The 27-year-old Rolfe's crime murder charge results in life in prison or the death penalty if the prosecutor decides to request it. He was also charged with ten other crimes that were punished for decades behind bars.
The prosecutor said Brosnan, 26, is cooperating with prosecutors and will testify. But one of his lawyers, Amanda Clark Palmer, denied this and said Brosnan had pleaded not guilty.
Clark Palmer said the charge was unfounded and Brosnan was on Brook's hand for seconds, not on his shoulder, to make sure he had no gun.
A lawyer for the Brooks widow warned that the indictment was no cause for rejoicing.
"We shouldn't have to celebrate as African-Americans when we get a piece of justice like today. We shouldn't have to celebrate and move when an officer is held accountable," said lawyer L. Chris Stewart.
Brooks' widow, Tomika Miller, said it was painful to hear the new details about what had happened to her husband in his last few minutes.
"I felt everything he felt only when I heard what he was going through and it hurt. It hurt a lot, ”she said.
The news came when the Republicans on Capitol Hill unveiled a package of police reform measures and the states got rid of the Confederate monuments and other racially insulting symbols.
Brooks' murder on Friday evening sparked new demonstrations against police brutality in the Georgian capital after occasional turbulent protests against Floyd's death had largely subsided.
Atlanta police chief Erika Shields resigned less than 24 hours after Brooks' death and Wendy's restaurant was burned down. Rolfe was released while Brosnan was placed on the desk.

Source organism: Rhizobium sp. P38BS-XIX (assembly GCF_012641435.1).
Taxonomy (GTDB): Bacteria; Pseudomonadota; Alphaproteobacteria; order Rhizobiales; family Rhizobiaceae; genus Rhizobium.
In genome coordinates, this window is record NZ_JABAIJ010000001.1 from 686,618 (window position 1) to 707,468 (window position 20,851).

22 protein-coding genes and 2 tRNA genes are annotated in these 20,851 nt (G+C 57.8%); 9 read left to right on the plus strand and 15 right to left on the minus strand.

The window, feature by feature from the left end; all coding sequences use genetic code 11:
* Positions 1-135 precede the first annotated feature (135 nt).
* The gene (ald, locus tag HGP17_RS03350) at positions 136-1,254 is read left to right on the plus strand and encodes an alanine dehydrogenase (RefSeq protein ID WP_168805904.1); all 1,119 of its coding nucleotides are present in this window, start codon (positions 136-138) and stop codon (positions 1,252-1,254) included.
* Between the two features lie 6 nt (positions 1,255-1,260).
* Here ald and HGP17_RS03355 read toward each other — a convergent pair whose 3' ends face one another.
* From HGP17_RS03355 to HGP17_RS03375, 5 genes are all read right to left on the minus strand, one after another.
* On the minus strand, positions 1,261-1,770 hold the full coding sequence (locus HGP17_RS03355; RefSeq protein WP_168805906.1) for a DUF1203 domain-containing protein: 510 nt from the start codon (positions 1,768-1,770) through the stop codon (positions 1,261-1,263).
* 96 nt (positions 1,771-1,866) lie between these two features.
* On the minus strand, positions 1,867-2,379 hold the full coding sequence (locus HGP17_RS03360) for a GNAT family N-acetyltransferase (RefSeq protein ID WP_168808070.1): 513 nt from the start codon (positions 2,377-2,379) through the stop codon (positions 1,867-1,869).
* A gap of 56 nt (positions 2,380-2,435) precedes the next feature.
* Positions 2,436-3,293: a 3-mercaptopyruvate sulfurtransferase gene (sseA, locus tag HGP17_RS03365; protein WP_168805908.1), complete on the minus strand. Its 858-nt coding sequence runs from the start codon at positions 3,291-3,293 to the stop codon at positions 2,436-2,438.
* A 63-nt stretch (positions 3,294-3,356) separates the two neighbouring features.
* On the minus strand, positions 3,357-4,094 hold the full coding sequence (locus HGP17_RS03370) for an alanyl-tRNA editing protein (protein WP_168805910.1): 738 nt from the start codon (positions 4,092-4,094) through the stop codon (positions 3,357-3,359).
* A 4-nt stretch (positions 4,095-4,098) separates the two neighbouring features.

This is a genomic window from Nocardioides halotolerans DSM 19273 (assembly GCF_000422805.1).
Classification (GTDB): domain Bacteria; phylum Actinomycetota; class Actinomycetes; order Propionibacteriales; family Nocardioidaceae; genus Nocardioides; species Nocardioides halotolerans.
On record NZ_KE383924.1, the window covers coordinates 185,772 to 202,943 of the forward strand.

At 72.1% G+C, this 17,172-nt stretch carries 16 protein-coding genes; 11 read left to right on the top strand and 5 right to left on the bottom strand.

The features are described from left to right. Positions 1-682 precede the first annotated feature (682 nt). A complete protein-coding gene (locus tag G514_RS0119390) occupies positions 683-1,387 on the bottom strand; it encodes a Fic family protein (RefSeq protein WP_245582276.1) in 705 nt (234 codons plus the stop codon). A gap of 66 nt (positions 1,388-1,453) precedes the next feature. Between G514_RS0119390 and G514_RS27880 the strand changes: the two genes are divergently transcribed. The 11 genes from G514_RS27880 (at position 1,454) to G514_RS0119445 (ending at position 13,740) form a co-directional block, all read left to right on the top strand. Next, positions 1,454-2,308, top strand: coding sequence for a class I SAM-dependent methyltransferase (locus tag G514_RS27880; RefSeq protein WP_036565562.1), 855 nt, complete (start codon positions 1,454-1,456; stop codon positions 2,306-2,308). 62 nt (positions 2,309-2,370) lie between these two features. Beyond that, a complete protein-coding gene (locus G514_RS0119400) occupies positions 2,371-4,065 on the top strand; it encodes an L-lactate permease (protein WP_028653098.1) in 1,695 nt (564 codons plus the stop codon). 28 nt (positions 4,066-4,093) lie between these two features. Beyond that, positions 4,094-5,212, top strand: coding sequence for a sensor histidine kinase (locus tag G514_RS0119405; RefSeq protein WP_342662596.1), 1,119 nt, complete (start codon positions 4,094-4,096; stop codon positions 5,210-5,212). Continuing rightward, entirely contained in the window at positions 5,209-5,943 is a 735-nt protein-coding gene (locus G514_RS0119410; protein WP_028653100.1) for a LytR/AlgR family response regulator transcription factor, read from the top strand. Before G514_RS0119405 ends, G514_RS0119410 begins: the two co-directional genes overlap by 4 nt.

The police had been called to the restaurant for complaints about a car blocking the passage lane. The police body camera video showed Brooks and officers having a relatively calm and respectful conversation before things quickly got violent when officers tried to handcuff him. Brooks wrestled with officers, grabbed one of their stun guns, and fired it on one of them as he ran through the parking lot.
An autopsy revealed that he was shot twice in the back. A shot hit his heart, said the prosecutor. At least one bullet went into a vehicle that was waiting in line as it passed.
The prosecutor said Rolfe and Brosnan had until 6:00 p.m. Thursday for surrender. He said he would request a $ 50,000 bail for Brosnan and no bail for Rolfe.
A new poll by the Associated Press-NORC Center for Public Affairs Research says that more Americans today than five years ago believe that police brutality is a very serious problem that is too often undisciplined and unevenly attacking black Americans.
In the Minneapolis case, Derek Chauvin, the policeman who had kneeled on Floyd's neck for a few minutes, was charged with murder. Three other officials were indicted for aid. All four were released and held in prison for up to 40 years.
Associate Press Writer Sudhin Thanawala; Matt Ott in New York; Lisa Mascaro and Jim Mustian in Washington; and Russ Bynum of Savannah, Georgia contributed to this report.